You could have a great rental candidate who has a mediocre or poor score, maybe due to medical bills or because they’re recovering from life-changing hardship. So, there’s no right or wrong credit score from your perspective. However, if you identify a series of late payments, too many open accounts, and high balances, you can make a more educated decision.

Get the Background Checks

Don’t skip the background check, either. You don’t want to sign any lease with a candidate who has a criminal history or violent past. Use your own discretion in reviewing these findings, just as you would with a credit report. A single instance from ten or 20 years ago isn’t an indication of routine or expected behavior. On the other hand, charges of theft, violence, or recent drug use will all be deal-breaker concerns.

Calling Past Rental References

No matter how someone looks on paper, if they’re renting, they likely have a past rental history with other property investors and landlords. Make those calls every time. The previous landlord can provide you with valuable insights about what this applicant was like as a resident. Did they pay on time? Did they cause disturbances? What condition did the applicants leave the property in when they vacated? Chances are, whatever experience the last landlord had, you can expect to have.

Non-Verbal Signals

Sometimes, what a potential resident doesn’t say can be far more telling than anything they include on the application. Pay close attention to any non-verbal communication during your interview process, too, both in person and otherwise. These signals might be red flags the candidates aren’t a good fit or, at least, warrant further inquiry to learn more.

It seems they’re in a hurry: If the applicants seem rushed and eager to agree with everything you outline in your lease requirements without question, it’s entirely ok to ask more about their timeline to move. Some residents may be in a hurry to move because they’re being evicted elsewhere or have challenges that they’re not telling you.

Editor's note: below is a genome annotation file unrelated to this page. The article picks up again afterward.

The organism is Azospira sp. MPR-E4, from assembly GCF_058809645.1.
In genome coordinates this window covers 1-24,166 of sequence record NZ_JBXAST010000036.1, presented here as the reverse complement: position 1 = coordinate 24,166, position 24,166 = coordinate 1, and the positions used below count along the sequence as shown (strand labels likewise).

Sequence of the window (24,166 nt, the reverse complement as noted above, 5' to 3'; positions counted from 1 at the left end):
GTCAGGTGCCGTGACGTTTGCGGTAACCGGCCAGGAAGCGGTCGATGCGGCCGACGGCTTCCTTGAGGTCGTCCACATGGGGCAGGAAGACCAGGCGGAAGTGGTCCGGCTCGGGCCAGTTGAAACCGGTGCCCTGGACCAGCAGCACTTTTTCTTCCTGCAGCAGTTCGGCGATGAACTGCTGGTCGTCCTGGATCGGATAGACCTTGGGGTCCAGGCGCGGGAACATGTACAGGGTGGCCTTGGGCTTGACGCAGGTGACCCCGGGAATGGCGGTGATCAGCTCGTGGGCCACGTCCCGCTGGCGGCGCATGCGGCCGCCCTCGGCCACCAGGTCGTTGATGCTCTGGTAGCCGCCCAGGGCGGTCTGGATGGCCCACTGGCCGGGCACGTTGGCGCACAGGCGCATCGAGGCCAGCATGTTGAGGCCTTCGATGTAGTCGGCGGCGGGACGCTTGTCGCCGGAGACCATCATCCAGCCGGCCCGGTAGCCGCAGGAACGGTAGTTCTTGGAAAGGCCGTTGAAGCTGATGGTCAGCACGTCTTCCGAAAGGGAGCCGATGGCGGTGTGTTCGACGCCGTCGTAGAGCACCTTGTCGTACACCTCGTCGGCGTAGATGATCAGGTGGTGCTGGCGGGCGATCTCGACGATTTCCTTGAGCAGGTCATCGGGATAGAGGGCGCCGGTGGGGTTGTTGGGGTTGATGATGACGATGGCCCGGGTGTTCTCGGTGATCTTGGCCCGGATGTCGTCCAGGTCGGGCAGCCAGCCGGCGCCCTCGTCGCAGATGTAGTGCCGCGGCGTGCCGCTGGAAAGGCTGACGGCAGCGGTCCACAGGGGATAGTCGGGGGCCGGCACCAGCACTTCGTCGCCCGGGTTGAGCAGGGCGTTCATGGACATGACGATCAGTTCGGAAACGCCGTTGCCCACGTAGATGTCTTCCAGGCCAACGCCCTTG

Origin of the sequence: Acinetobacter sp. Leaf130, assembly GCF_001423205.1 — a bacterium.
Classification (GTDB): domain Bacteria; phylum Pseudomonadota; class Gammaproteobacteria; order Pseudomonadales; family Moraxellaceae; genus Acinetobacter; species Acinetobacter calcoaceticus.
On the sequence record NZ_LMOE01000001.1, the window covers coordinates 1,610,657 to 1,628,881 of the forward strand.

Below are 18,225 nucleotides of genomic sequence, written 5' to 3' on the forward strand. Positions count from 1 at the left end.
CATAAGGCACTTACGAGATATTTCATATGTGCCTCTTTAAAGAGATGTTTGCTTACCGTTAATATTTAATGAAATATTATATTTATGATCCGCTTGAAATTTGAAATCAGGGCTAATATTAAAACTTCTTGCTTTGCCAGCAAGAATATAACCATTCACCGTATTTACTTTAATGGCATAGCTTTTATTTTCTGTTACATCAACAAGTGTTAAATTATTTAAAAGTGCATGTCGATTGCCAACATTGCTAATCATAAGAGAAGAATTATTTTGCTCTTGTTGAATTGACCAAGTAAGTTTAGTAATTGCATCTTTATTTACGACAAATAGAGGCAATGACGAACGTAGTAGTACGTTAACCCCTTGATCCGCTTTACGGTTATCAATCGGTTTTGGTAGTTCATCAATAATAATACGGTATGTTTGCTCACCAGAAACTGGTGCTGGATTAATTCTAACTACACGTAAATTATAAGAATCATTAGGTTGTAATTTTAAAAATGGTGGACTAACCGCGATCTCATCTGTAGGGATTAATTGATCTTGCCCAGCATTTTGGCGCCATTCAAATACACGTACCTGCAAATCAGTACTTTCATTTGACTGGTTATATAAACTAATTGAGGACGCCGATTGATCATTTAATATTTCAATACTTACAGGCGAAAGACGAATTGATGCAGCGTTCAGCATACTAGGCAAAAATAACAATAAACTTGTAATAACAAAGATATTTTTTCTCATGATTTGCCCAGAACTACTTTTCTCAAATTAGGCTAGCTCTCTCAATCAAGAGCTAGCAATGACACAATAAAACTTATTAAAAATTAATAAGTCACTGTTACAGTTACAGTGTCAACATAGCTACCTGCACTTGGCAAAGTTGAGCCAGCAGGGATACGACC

Hesitation in responding to qualifying questions: If you meet resistance or hesitation during those critical conversations about paying rent on time, calling past landlords, or verifying employment, it could be a signal they are anxious. Follow through on those necessary calls and confirmations before making any official lease-signing decisions.

You believe they’re being dishonest: When you ask questions about pets or how many individuals will be moving in, and you suspect dishonesty, keep probing. If you have a no-pets policy, for example, and you see dog hair on their clothes, ask. If you suspect they plan to move in more residents or family members than they’re telling you, ask. 

Final Interviews

If you’ve determined a candidate is a good fit, schedule the final interview. It’s during this conversation you can verify that nothing had changed in their situation from when they first applied. You can offer a final walk-through if necessary and reiterate key requirements you want them to know. If there are any glaring discrepancies or red flags, you can take more time to inquire further. Otherwise, the final interview should only confirm the lease-signing decision you’re prepared to make.

Document Every Step

As you execute each of your resident pre-screening steps, make copies, document the calls, and include the credit report findings. Should a candidate try to accuse you of discrimination of any kind, it’s your core policies and proof of your diligence to follow through that will serve as your line of protection. Keep records of everything, so you have a thorough document trail of how you arrived at all of your final decisions.

Consider these rental property investment tips as you develop your pre-screening process. And if you’re still not confident in your strategy, let the professionals at Axel Property Management help!